You have a couple of options here:
a) With Zen Cart Table Discounts, you can provide a final price for specific bulk quantities (quantity discounts) of certain items or groups of items. It’s a good option if you have multiple specific price points for quantity purchases.
Example: Category 1: Buy 10 for $35; buy 20 for $50, buy 40 for $80.
b) With Zen Cart Free Gift Chooser, you can provide a final price on a package (a collection of items) where certain quantities of items should be chosen from specific categories. (This is sometimes called a kit discount.)
Example: Buy an item from each of category 1, category 2, and category 3, get them all for $20. Choose any 5 items from category 1 or category 2 for $30.
Table Discounts and Free Gift Chooser do not actually lower the prices of the items; they create a discount so that the final price of the items is what you have configured. So for example, here’s Free Gift Chooser (with the discount shown on the Shopping Cart page by Discount Preview):
(Table Discounts looks the same – the discount is a line item on the shopping cart page if you have Discount Preview, and a line item on the Checkout Payment page and the Checkout Confirmation Page.)
Checkbox Cross Sell for Zen Cart now displays the Better Together marketing text within the cross sell block. This allows you to display the discounts your customers will get when they buy your cross-sold items. Here’s a screenshot; you can see the marketing text at the bottom of the image.
It’s ready! Take a look: http://www.demos.ultimatezencart.com/0701M/
Looks good on both mobile devices and a desktop computer.
I wrote about this a couple of months back on my Zen Cart newsletter:
Two folks I work with have created templates which work well on mobile devices – take a look and see for yourself.
Here is Delia Wilson’s template (1.5.x version):
Here are Jose Carrillo’s templates:
Delia’s approach is to replicate the site under a separate directory so that two complete sites are maintained (one for mobile and one for the desktop). Jose uses a single template which works on both mobile and desktop devices. I recommend both of them.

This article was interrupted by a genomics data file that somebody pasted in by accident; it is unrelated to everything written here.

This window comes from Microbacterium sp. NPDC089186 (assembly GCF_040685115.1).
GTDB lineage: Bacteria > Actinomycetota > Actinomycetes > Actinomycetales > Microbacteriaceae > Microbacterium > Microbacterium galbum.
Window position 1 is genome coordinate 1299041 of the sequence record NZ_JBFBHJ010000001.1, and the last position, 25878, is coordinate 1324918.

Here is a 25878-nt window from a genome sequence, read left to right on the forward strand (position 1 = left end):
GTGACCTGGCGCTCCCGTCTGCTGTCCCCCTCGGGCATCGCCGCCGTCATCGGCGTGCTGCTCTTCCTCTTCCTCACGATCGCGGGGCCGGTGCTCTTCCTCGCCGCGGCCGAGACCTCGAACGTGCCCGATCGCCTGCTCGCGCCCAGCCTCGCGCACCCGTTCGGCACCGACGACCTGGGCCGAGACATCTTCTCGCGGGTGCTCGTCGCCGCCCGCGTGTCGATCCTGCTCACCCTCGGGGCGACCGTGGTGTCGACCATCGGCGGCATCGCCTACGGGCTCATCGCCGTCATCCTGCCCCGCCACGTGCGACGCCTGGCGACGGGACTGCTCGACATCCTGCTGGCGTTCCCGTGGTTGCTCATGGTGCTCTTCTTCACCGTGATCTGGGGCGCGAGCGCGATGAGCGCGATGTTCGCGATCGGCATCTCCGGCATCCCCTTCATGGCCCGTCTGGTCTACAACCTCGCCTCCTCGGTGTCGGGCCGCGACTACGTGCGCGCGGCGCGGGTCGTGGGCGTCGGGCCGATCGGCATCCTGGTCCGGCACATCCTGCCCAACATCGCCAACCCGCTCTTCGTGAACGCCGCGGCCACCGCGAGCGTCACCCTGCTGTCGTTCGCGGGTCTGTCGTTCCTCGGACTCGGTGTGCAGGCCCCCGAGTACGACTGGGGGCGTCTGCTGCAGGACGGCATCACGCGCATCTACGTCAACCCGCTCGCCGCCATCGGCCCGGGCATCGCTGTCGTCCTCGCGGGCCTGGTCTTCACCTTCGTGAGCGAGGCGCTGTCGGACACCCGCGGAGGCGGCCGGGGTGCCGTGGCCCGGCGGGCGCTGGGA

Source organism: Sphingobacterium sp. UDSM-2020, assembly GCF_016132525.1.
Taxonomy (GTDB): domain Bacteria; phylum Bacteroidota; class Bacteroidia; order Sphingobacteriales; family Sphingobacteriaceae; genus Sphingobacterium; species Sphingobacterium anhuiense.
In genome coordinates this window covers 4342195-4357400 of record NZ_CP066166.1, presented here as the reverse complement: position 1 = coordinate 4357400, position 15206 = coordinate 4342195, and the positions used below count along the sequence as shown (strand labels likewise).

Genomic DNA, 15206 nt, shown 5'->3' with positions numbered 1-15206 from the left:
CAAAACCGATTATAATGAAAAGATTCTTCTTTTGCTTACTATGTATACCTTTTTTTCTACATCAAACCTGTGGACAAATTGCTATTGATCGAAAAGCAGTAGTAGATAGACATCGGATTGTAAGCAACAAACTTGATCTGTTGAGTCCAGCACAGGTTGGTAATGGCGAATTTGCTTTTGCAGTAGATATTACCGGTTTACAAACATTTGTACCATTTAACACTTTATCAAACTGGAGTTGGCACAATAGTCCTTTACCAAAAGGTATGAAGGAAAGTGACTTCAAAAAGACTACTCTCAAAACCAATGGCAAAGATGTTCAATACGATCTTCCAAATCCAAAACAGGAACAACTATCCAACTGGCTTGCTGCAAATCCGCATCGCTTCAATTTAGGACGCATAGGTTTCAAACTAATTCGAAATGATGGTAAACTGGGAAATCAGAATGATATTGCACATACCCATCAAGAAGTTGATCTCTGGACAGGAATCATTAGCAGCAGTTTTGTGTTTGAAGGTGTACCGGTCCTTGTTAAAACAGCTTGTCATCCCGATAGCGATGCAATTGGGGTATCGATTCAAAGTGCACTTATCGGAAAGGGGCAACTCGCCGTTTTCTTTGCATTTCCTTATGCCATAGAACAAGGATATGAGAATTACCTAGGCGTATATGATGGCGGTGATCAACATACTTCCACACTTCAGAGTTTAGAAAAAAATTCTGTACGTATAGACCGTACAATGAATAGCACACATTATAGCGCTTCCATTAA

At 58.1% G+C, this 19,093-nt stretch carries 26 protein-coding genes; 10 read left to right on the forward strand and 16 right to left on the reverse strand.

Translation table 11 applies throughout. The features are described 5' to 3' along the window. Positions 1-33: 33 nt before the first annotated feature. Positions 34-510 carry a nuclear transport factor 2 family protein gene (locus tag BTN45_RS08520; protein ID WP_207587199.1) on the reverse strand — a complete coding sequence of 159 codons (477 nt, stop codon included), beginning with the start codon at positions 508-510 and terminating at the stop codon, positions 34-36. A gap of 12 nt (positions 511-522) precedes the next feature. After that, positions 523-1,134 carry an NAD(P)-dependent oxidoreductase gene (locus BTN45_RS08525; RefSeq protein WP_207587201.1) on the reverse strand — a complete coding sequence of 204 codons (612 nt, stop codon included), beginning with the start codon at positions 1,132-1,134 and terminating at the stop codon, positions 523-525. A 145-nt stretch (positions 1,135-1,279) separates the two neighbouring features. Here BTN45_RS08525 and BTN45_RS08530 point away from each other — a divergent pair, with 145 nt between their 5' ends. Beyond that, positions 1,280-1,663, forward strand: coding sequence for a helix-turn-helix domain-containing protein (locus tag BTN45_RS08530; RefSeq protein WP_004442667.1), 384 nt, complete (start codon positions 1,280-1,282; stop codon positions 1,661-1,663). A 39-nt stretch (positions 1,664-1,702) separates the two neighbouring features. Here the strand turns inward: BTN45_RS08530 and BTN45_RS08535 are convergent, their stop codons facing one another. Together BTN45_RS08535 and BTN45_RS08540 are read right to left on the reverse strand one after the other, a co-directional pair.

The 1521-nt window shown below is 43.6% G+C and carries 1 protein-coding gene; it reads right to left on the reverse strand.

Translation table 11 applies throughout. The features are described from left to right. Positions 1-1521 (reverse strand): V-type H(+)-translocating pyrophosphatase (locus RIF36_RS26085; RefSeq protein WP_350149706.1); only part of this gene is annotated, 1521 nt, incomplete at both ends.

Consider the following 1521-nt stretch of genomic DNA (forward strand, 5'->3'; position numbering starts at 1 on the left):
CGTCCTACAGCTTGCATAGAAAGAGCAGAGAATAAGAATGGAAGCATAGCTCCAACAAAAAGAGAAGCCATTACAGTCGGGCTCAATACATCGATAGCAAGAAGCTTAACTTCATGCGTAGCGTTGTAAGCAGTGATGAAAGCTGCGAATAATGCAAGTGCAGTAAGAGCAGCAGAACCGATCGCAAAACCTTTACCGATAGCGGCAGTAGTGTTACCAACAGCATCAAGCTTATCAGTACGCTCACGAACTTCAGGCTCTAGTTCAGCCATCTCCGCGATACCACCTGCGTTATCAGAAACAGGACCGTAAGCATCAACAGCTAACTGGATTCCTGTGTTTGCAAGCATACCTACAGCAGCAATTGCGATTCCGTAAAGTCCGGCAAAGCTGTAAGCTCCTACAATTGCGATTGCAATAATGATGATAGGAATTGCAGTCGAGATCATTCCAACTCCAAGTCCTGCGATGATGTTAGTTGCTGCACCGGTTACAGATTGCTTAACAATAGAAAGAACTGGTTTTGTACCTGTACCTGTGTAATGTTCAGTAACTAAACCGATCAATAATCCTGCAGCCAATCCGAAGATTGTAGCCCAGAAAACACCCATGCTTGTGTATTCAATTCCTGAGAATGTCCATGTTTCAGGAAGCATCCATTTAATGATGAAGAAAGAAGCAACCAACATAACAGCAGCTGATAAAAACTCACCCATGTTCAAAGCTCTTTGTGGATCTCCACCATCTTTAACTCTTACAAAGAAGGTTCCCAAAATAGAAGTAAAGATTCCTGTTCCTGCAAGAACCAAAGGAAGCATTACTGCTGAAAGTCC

Updates were posted at the end of the day yesterday; please review the latest edits to Zen Cart files for the POODLE issue.
You’re almost always ok with the latest and greatest of each of the LAMP stack components, but someone asked me the other day about MySQL 5.6, and I had to double check. With Zen Cart 1.5.3, has only been tested with up to MySQL 5.5. (Some Forum users have tested with 5.6 and report no problems, which is a good sign.)
Here are all the requirements in one place: http://www.zen-cart.com/content.php?48-what-are-the-server-requirements-to-run-zen-cart.
If you read the page “Important Security Recommendations” under the docs folder of your Zen Cart, you’ll see that SFTP is recommended as a file transfer method over FTP.
Why is that?
The reason is simple: when you use FTP, your password is transmitted in clear text over the Internet. Which means snoopers can see it. And if you are using WiFi, particularly in a public place, snooping is really easy! So don’t do it!
What do you need to do to use SFTP? Just two things:
- A client for your PC that can use SFTP. The one Zen Cart recommends, which is excellent, free and runs on Windows is WinSCP. If you are on a Mac, look at Transmit. If you use Linux, use gftp, which is built in to most distros.
- The server settings for SFTP transfer. You may need to ask your hoster to enable sftp, and you’ll need to get the port number to use. Although the default port for SFTP is 22, many hosters will use other ports so you’ll need to check with your hoster.
Zen Cart’s default customer signup form comes with a number of fields for customers that you should not collect. That’s right – turn them off and don’t collect them (unless you are required to for regulatory or other reasons). These include:
- Date of Birth
- Email Salutation (Mr or Ms.)
- Fax Number
You can access the flags to turn these values off under Admin->Configuration->Customer Details. Just set the values to “false,” and they will no longer appear on your account creation form.
The less information a customer is required to fill in, the less likely they are to balk at registering on your site.
The one addition to account creation that I think makes sense is asking for the email address twice, since a typo in this field might well make it impossible for the customer to login again. This change is made simple through the Confirm Email Address Contribution, available in the Zen Cart Plugins Area.